Canada’s dollar appreciated versus its U.S. counterpart to within a cent of parity as crude oil, the nation’s largest export, advanced and the outlook for global economic growth improved.
The Canadian currency added to last week’s rally as an index of stocks in developed nations gained. Leading economic indicators increased for a sixth month in December, rising 0.8 percent, Statistics Canada said today. Oil rose for the first time in four days after the European Union agreed to ban oil imports from Iran.
“It’s still general risk sentiment” that’s helping the Canadian dollar, John Curran, a senior vice president in Toronto at CanadianForex Ltd., an online foreign-exchange dealer, said in a telephone interview. “I think it’s crazy that people are buying Canada against the U.S. dollar at these levels. It’s all going to go pear-shaped once Europe comes back into view. People are still thinking no news is good news.”
The currency, nicknamed the loonie, appreciated 0.5 percent to C$1.0086 per U.S. dollar at 5 p.m. Toronto time. One Canadian dollar buys 99.15 U.S. cents. The Canadian dollar rose 1 percent last week.
Oil for March delivery gained $1.41 cents, or 1.4 percent, to $99.87 a barrel. The EU’s sanctions raised concern that retaliation from the Islamic Republic may disrupt oil supply from the Middle East.
The MSCI World Index rose 0.6 percent. The Standard & Poor’s TSX/Composite Index, Canada’s main stock gauge, advanced 1 percent.
Canadian government bonds fell for a fourth day, driving benchmark 10-year yields up two basis points, or 0.02 percentage point, to 2.09 percent. The 3.25 percent securities due in June 2021 dropped 21 cents to C$109.86.
“The Canadian dollar is benefiting from tentative signs of cyclical rebound in global economic growth,” Lee Hardman, a currency strategist in London at Bank of Tokyo-Mitsubishi UFJ Ltd., wrote in an e-mail message. “While it is still too early to give the ‘all-clear,’ given downside risks to growth still out there, the market appears to be prepared to give it the benefit of the doubt.”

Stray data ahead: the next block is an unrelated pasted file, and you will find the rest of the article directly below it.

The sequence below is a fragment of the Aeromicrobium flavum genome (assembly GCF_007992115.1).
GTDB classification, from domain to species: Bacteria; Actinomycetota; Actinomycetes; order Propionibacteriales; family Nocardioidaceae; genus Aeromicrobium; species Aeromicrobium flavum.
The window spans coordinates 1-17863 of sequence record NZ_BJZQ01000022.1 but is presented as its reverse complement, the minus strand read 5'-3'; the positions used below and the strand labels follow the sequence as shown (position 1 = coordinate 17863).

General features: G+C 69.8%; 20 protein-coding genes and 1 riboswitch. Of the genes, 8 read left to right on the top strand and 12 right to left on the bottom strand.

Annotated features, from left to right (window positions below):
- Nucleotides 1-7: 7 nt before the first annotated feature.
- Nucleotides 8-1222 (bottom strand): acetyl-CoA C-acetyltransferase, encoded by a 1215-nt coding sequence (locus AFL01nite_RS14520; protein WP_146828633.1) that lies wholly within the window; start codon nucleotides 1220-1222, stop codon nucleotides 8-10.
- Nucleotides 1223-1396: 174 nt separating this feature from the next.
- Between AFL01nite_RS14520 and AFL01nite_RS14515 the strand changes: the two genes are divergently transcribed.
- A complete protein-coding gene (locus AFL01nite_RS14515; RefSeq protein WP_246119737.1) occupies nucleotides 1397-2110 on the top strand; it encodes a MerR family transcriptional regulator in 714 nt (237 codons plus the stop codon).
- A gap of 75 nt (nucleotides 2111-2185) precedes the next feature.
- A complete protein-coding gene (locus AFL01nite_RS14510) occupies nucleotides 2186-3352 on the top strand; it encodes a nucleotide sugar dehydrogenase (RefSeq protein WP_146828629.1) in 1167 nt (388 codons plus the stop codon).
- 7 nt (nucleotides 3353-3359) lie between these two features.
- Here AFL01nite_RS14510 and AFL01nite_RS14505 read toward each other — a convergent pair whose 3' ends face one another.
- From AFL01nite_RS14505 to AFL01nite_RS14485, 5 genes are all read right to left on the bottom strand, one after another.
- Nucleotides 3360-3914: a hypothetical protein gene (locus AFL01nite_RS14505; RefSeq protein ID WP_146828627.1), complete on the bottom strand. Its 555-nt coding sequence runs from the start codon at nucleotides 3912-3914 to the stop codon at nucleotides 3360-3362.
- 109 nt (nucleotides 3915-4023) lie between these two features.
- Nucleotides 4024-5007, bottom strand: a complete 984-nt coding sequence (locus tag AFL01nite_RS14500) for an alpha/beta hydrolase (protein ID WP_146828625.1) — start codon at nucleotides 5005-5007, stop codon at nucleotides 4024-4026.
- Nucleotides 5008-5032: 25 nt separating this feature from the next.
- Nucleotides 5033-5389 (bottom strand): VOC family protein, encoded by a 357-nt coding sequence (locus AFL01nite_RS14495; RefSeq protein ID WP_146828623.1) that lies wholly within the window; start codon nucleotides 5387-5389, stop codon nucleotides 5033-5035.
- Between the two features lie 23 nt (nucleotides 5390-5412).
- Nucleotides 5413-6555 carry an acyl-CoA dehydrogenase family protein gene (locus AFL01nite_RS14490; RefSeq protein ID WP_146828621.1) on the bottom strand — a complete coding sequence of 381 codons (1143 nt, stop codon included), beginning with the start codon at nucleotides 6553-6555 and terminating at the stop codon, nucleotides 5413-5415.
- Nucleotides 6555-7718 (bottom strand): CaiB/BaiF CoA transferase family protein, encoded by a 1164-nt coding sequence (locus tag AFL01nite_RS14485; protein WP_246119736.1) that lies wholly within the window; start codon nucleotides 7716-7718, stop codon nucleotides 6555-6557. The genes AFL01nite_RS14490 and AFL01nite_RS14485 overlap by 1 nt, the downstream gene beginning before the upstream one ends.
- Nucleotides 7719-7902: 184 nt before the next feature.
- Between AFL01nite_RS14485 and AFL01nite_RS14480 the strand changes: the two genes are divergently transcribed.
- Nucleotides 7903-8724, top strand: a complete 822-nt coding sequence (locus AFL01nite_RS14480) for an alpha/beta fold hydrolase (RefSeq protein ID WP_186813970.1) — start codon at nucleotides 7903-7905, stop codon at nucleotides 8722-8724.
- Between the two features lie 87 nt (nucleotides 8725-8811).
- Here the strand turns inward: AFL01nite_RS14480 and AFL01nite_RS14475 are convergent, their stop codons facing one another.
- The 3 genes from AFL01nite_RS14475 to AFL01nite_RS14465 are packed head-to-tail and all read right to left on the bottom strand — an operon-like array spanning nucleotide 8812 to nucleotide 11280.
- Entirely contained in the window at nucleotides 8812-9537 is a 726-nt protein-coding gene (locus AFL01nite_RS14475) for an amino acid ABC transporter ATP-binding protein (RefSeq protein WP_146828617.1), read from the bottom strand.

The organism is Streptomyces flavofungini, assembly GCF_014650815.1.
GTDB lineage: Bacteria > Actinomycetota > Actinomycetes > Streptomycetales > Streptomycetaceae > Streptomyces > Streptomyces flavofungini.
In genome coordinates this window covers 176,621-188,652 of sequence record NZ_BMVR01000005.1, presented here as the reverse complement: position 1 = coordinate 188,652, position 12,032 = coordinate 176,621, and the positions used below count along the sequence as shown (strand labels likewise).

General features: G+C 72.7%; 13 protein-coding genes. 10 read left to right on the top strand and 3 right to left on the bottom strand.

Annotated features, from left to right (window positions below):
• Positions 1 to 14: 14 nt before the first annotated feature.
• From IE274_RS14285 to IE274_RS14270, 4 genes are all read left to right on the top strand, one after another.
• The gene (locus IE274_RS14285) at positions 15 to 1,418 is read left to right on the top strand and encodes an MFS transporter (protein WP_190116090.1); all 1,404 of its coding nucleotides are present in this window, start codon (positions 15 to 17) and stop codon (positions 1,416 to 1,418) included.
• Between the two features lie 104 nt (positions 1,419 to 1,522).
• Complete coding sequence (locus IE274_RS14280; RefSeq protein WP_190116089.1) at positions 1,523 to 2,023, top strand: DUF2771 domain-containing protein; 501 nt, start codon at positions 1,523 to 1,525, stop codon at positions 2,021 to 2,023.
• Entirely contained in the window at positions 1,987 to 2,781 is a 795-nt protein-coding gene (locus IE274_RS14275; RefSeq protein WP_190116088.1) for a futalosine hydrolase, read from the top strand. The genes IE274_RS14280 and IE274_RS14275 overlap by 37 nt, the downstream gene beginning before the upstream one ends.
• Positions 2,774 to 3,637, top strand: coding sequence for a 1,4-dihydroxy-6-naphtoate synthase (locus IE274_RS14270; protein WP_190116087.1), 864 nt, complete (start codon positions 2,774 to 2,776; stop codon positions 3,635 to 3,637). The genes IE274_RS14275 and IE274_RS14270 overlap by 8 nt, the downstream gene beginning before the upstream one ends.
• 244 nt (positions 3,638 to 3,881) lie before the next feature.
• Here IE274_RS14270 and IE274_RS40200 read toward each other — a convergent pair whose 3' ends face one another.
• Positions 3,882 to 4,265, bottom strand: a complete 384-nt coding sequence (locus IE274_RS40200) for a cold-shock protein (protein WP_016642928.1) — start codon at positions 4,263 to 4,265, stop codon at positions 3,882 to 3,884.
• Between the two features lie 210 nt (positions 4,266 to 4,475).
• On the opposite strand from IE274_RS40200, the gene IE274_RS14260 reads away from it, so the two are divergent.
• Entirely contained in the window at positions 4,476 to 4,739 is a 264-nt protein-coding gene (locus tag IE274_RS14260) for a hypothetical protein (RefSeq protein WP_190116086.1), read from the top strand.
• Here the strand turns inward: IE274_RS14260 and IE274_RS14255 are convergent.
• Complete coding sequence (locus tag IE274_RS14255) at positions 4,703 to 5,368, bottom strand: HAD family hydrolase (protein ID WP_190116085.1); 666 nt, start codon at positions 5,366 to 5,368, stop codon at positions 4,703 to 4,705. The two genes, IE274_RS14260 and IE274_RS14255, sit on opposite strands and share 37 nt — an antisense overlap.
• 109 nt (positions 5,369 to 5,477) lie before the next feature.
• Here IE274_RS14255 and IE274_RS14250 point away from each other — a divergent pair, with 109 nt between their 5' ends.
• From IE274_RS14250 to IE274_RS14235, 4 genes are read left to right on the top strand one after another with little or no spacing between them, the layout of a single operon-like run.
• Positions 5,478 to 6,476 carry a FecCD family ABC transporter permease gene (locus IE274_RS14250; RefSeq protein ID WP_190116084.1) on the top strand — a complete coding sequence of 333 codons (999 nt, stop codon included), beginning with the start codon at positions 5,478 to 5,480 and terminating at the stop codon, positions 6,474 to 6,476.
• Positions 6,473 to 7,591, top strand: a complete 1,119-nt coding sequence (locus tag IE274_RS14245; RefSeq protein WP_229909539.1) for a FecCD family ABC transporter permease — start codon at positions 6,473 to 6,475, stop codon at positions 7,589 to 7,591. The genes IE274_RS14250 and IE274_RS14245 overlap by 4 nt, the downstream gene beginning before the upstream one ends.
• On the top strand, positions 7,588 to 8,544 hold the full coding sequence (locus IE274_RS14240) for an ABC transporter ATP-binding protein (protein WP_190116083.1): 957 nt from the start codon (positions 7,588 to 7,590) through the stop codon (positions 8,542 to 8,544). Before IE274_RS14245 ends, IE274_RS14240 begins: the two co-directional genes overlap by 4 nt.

The rise in Canada’s leading economic indicators followed a November increase that was revised to 0.9 percent from 0.8 percent, Ottawa-based Statistics Canada said. Economists surveyed by Bloomberg News forecast a 0.6 percent rise for December, based on the median of eight estimates. The average monthly increase over the past decade is 0.4 percent.
The Canadian dollar also traded within one tenth of a cent of a 15-year low versus its Australian counterpart. The loonie was little changed at C$1.0617 today, after dropping to C$1.0663 yesterday. It reached C$1.0666 per Australian dollar Oct. 28, the weakest level since May 1997.
“The Canadian dollar is underperforming other risk-sensitive currencies after Mr. Carney expanded upon his doom-and-gloom outlook for global growth and the Canadian economy,” John Curran, a senior vice president in Toronto at CanadianForex Ltd., an online foreign-exchange dealer, said in a note to clients referring to Bank of Canada Governor Mark Carney. Carney said yesterday Canada must explore new export markets such as China because the economy of the U.S., Canada’s biggest trading partner, may take years to recover from its current struggles.
The weakness in the U.S. economy is costing about C$30 billion ($29.6 billion) in lost Canadian exports, Carney said in an interview on CTV’s ‘Question Period.’
Canada’s dollar is the sixth best-performing major currency against the U.S. dollar today, according to a Bloomberg measure tracking 16 currencies. Norway’s krone is the best-performing currency and Taiwan’s dollar is the worst.